The words were written by David Lindo, writer and broadcaster, who writes under the epithet of "The Urban Birder". A couple of months ago Nick Brown had pursuaded David to come up to Derby and to write a piece on Derby's birdwatching hotspots. Inevitably this meant a visit to Derby Cathedral to see our peregrines, and David had been amused and intrigued by the revelations that Nick B. loved nothing better to do than scour around for the remains of unusual prey items dropped by our peregrines. We'd already found the remains of a Little Grebe on one of the grotesques, and Nick had jokingly described himself as being a "dead bird watcher". For someone dedicated to birdwatching in the urban environment, David Lindo loved the idea. And so began his article on page 47 of the July issue of Bird Watching.
We had taken him right along the River Derwent corridor, starting at Darley Abbey and going through the beautiful Darley Park, arriving at Cathedral Green where I met up with Nick, David and his photographer, Russell Spencer.
Our trip ended at another project I was involved in setting up - The Sanctuary Bird Reserve - next to Derby County football stadium. The site of a former landfill site, it's now home to countless more Sand Martins but also to Ringed and Little Ringed Plovers, Little Grebes, Skylarks, Reed Buntingss, Lapwing and many many other birds which have become increasingly rare across Derby as more and more land is put to commercial use.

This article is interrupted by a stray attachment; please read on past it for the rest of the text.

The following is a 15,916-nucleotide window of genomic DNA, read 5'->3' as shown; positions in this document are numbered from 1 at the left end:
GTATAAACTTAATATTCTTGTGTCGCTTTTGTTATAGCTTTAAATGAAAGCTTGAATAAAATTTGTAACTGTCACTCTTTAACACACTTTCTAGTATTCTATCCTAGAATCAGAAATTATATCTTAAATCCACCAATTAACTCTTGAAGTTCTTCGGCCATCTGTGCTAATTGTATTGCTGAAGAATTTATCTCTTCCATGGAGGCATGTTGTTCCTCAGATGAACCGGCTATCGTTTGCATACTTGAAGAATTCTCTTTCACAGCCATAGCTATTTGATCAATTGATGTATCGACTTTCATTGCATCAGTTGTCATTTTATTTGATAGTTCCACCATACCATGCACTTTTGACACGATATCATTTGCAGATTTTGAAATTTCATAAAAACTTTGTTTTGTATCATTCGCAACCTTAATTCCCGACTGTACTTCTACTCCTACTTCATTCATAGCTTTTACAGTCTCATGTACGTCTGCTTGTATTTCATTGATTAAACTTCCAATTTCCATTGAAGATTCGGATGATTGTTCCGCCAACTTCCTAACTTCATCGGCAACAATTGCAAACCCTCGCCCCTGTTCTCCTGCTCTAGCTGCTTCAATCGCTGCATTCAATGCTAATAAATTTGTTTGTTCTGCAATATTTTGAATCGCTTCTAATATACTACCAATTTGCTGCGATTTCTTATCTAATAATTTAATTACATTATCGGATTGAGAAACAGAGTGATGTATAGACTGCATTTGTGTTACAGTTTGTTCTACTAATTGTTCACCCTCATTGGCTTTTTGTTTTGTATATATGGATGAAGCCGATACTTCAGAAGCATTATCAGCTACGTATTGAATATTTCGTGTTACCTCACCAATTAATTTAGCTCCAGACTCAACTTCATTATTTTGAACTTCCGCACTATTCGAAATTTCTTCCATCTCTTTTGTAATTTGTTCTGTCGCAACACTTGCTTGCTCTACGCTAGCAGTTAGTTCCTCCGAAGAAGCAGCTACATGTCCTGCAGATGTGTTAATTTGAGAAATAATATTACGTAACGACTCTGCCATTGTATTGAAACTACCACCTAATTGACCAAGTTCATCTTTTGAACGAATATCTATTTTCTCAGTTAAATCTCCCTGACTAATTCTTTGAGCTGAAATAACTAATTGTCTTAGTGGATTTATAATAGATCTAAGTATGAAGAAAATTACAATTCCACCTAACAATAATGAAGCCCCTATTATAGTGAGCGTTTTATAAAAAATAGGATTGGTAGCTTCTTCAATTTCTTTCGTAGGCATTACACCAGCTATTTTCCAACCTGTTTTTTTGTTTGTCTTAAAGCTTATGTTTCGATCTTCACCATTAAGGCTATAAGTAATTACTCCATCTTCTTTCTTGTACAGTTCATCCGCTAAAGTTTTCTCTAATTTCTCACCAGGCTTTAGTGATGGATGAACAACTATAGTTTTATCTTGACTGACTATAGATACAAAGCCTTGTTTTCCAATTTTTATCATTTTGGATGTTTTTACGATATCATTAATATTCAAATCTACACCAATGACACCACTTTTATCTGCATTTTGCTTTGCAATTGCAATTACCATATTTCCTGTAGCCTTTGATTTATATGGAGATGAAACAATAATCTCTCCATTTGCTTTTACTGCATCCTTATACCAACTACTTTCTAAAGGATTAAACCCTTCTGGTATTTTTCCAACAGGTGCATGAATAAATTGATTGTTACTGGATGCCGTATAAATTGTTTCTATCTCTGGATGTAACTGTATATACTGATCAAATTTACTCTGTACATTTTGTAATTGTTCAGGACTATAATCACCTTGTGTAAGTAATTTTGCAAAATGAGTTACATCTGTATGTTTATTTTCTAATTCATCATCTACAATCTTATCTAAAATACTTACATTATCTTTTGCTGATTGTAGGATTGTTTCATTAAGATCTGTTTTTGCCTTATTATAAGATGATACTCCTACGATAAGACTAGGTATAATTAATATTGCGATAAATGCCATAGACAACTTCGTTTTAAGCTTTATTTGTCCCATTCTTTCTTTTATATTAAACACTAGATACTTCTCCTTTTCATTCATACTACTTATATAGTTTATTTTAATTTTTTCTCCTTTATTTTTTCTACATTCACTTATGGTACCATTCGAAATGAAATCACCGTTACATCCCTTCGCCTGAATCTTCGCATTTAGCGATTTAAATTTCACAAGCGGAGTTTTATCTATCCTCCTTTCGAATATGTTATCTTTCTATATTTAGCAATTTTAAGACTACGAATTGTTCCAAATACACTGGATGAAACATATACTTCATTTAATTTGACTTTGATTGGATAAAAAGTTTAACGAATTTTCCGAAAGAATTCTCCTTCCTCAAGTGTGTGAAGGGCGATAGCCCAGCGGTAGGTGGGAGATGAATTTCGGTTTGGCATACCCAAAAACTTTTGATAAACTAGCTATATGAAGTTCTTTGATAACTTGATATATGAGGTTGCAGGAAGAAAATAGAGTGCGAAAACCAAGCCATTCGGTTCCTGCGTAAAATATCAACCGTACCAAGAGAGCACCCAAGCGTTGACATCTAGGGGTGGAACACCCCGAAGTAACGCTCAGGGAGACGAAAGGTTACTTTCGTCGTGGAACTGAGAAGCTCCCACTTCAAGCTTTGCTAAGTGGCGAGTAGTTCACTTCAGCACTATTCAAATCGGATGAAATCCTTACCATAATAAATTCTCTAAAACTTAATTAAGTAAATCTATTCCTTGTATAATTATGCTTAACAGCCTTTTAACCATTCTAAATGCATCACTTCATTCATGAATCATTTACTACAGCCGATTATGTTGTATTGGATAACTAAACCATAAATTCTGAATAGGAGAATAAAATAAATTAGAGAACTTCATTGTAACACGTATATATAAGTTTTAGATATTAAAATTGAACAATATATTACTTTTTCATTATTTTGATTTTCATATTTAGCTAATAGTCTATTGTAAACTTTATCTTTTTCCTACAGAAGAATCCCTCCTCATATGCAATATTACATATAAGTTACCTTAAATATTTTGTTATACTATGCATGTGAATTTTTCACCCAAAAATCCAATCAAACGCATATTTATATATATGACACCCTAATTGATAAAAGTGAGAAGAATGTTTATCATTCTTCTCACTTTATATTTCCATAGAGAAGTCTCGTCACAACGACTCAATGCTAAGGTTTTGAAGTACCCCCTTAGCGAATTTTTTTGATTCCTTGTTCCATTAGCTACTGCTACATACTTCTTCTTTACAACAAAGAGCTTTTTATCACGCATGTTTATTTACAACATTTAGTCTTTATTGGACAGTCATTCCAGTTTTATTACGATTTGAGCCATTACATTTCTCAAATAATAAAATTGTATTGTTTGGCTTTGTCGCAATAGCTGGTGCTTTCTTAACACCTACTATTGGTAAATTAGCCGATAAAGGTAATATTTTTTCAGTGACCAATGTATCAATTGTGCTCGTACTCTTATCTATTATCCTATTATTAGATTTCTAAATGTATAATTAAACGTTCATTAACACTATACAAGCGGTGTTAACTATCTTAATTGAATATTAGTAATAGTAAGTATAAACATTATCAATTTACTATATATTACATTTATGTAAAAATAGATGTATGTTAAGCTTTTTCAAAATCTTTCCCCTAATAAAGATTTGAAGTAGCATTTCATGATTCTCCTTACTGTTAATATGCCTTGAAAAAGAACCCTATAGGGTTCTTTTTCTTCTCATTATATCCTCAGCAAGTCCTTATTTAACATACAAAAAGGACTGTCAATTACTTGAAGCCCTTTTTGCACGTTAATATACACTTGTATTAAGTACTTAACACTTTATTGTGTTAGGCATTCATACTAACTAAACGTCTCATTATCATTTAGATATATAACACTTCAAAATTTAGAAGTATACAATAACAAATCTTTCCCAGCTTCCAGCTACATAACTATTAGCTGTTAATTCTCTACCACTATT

It was great to see the Little Ringed Plovers mating and to watch numerous Wheatears which had stopped off on their way northwards to their summer breeding grounds. Beside me, our dead bird watcher was very much alive. Nick and David are both far better birders than I am, and it was impressive to hear them debating whether or not the tiny dot Nick had just spotted, floating high above our heads, was a Honey Buzzard high in the skies overhead. Whetever it was, even higher up still, perhaps a thousand feet or more in the air , a peregrine, almost invisible even with binoculars was circling, looking for food. And we also .......
.... Well, I could go on.
But why not read the The Urban Birder's article yourself in the July issue Bird Watching Magazine. It's just £3.95. Or take a walk down the River Derwent and see some of Derby's magic birdlife sites for yourself.
David Lindo, The Urban Birder, beside the River Derwent Sand Martin colony (photo NM)
Artificial Sand Martin bank and lake at The Sanctuary, Pride Park. (photo NM)
You can read a little about the the Urban Birder's visit to Derby on his blog, here.